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Tale of two Helens

Tale of two Helens

1943 -- Helen Dawe in her W.R.C.N.S. uniform.

Helen Dawe

P 6 Nobile pic 2

Helen McCall, seated, with daughter Elinor (now Olsen) and son Arthur

This is a tale of two Helens, Dawe and McCall, and their crucial role in preserving the history of the Sunshine Coast. Helen Dawe, a WWII navy veteran, spent 18 years gathering an impressive array of materials that cover the years 1870 to 1983. Helen McCall, a single mother, photographed the Coast and its inhabitants creating postcards to sell to locals and tourists, and in so doing, became one of the Coast’s most important chroniclers from the 1920s to 1940s.

The Helen Dawe Collection is housed in a small room at the back of the Sechelt Public Library. Ann Watson, archivist for the Sechelt Community Archives, is dwarfed by the amount of material that surrounds her. There are over 5,000 images being stored here, not including the maps, charts, documents, books and newspaper clippings that comprise the Dawe collection. Helen kept meticulous notes which accompany much of the materials she collected, those notes often containing the smallest bits of information and detail. “Anything she says you can guarantee that it is factually accurate,” says Watson. Moving to Sechelt upon retiring from the Vancouver Pubic Library, and without a family of her own to raise, Watson says Dawe “devoted her time just to preserving the history of Sechelt. She was married to her archives.”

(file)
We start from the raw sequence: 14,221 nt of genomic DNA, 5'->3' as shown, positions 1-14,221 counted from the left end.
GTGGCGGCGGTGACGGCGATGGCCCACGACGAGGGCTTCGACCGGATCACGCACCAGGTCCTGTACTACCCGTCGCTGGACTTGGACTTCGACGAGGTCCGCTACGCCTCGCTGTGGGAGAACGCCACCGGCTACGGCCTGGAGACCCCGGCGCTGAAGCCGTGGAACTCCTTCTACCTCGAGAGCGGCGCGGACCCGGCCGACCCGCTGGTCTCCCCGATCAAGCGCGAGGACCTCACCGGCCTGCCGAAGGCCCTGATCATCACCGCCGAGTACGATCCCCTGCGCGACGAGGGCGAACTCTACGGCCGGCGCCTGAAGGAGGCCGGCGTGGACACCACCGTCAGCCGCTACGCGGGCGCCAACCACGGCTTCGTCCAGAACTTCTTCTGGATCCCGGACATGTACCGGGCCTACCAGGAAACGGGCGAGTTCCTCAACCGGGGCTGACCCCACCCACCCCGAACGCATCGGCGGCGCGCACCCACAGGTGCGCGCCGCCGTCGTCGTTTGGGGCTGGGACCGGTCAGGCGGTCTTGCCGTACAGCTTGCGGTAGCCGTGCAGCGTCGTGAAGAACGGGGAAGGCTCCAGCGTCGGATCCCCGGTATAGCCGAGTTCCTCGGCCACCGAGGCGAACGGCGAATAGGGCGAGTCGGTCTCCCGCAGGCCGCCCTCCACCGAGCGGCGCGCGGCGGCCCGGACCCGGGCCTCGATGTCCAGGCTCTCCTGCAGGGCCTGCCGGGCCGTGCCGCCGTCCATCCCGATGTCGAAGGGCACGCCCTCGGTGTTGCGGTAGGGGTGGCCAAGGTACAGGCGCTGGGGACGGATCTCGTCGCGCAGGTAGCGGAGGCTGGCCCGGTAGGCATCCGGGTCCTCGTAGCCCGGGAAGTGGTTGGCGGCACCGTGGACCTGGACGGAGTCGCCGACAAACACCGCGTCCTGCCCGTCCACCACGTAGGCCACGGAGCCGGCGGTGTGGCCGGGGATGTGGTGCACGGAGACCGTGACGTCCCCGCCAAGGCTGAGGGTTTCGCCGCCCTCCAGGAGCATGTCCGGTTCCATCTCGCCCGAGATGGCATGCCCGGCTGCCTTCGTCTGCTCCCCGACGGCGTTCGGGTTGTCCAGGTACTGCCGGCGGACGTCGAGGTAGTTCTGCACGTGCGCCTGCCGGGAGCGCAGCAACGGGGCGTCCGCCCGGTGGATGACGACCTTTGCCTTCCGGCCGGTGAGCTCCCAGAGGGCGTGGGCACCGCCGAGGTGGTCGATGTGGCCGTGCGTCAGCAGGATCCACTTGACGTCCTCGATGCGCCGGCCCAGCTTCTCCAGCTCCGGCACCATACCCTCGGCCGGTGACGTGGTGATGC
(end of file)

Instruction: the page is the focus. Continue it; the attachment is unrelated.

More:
At the Sunshine Coast Museum and Archives in Gibsons, there are over 1600 photographs in the Helen McCall Collection. McCall grew up in West Howe Sound and learned photography in Vancouver in 1916, not exactly an ordinary thing for a woman to do in those days. She also had to learn to develop her photographs in a darkroom without electricity and running water, spending many hours carefully exposing her prints to daylight. Matthew Lovegrove, Curator and Manager of the Museum, finds McCall’s story remarkable and her contribution to the archives unique. “I think that Helen’s photography is special because her spirit is infused into her photography,” he says. “In many of the images, you can feel the connection that she had with the people and places of the Sunshine Coast.” She photographed every aspect of life on the Coast: public and private functions, dances, concerts, regattas, sports meets and picnics.

Both Watson and Lovegrove agree that archives are important to a community’s identity. “Archives are crucial in documenting the heritage of the Sunshine Coast as they provide first hand evidence of people, places and events,” says Lovegrove. Thanks to the two Helens, and the archives, the Sunshine Coast’s history is in good hands.

By Arts Columnist Anna Nobile

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